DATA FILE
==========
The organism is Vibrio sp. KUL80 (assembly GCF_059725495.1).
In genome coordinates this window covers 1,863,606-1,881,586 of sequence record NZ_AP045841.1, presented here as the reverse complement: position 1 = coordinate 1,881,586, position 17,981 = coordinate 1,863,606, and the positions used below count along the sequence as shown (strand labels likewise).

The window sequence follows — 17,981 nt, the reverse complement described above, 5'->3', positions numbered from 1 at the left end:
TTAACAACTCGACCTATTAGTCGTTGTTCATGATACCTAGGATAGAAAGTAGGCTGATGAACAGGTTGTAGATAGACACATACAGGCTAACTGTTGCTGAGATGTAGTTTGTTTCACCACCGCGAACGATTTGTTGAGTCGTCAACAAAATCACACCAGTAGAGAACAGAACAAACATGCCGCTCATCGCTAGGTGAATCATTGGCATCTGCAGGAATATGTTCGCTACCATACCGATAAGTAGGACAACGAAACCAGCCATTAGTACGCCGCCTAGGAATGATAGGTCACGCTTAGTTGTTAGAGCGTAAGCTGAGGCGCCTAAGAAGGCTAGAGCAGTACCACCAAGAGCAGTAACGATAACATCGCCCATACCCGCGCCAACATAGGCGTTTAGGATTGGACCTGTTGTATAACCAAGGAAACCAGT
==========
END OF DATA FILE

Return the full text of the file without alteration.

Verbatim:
The organism is Vibrio sp. KUL80 (assembly GCF_059725495.1).
In genome coordinates this window covers 1,863,606-1,881,586 of sequence record NZ_AP045841.1, presented here as the reverse complement: position 1 = coordinate 1,881,586, position 17,981 = coordinate 1,863,606, and the positions used below count along the sequence as shown (strand labels likewise).

The window sequence follows — 17,981 nt, the reverse complement described above, 5'->3', positions numbered from 1 at the left end:
TTAACAACTCGACCTATTAGTCGTTGTTCATGATACCTAGGATAGAAAGTAGGCTGATGAACAGGTTGTAGATAGACACATACAGGCTAACTGTTGCTGAGATGTAGTTTGTTTCACCACCGCGAACGATTTGTTGAGTCGTCAACAAAATCACACCAGTAGAGAACAGAACAAACATGCCGCTCATCGCTAGGTGAATCATTGGCATCTGCAGGAATATGTTCGCTACCATACCGATAAGTAGGACAACGAAACCAGCCATTAGTACGCCGCCTAGGAATGATAGGTCACGCTTAGTTGTTAGAGCGTAAGCTGAGGCGCCTAAGAAGGCTAGAGCAGTACCACCAAGAGCAGTAACGATAACATCGCCCATACCCGCGCCAACATAGGCGTTTAGGATTGGACCTGTTGTATAACCAAGGAAACCAGT